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Old 2009-08-23, 21:29   #1
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fivemack's Avatar
Feb 2006
Cambridge, England

18F016 Posts
Default Counting duplicates

I'm wondering what can sensibly be done to predict the number of duplicate relations that a large sieve run will produce.

My initial attempt ignores the fact that lattices are involved, and make the false assumption that sieving with some special-Q gives all the relations from some Platonic fixed set of relations which have that Q dividing the polynomial value.

In which case, to estimate the number of unique relations that you'd get sieving from Q0 to Q1, sieve short intervals at q=Q0, q=(Q0+Q1)/2, q=Q1-epsilon, measuring sieving time, and then either

* count only relations containing no factor between q+1 and Q1.
* count relations with one factor between Q0 and Q1 as having weight 1, relations with two factors as weight 1/2, with three as weight 1/3 ...

This gets you a unique-yield-per-q-range figure at three points, and you integrate it by the trapezium rule; also integrate the raw-yield-per-q and the sieve-time-per-q that you have measured, because that's easy, and the sieve time gives some idea how long the full run will take.

Measuring the timings means this does account for large Q taking longer than small Q; on the other hand, a large Q does sample a significantly larger space: I sieved ranges R1=25M..25M+10k and R2=75M..75M+10k, there was one relation Z in R1 with a factor in R2, and five relations in R2 with a factor in R1 (obviously including the relation Z). So this technique gives an underestimate of the number of unique relations, which isn't terribly helpful.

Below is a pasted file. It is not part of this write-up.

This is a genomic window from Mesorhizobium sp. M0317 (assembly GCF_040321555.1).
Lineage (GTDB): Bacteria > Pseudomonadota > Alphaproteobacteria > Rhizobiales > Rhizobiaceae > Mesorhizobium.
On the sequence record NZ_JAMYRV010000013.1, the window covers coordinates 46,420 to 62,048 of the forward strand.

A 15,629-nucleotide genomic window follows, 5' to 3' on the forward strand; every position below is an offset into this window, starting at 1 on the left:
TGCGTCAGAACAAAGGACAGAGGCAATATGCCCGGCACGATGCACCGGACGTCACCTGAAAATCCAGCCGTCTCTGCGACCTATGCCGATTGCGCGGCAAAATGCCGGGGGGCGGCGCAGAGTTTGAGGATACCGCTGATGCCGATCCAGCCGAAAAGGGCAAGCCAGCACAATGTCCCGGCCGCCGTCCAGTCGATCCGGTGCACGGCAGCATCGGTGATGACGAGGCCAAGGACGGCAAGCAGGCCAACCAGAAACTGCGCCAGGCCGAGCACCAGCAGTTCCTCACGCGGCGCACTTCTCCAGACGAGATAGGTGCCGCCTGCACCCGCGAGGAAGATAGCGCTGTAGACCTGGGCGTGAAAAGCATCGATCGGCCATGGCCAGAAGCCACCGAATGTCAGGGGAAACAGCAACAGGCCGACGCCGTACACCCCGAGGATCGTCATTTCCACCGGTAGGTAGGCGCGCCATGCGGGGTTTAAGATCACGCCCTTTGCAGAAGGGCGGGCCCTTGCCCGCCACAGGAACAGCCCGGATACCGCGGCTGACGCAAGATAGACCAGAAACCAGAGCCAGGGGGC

I have enormous amounts of data from many large sieving jobs to play with; what should I do next?
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Old 2009-08-24, 02:26   #2
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Oct 2004

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Maybe you should contact Arjen Lenstra or Joppe Bos; IIRC they are studying the prediction problem. Willemein Ekkelkamp published a paper at ANTS 8 that developed accurate estimates for line sieving to find enough relations, assuming no duplicates, but I don't know if she's still working in this area.
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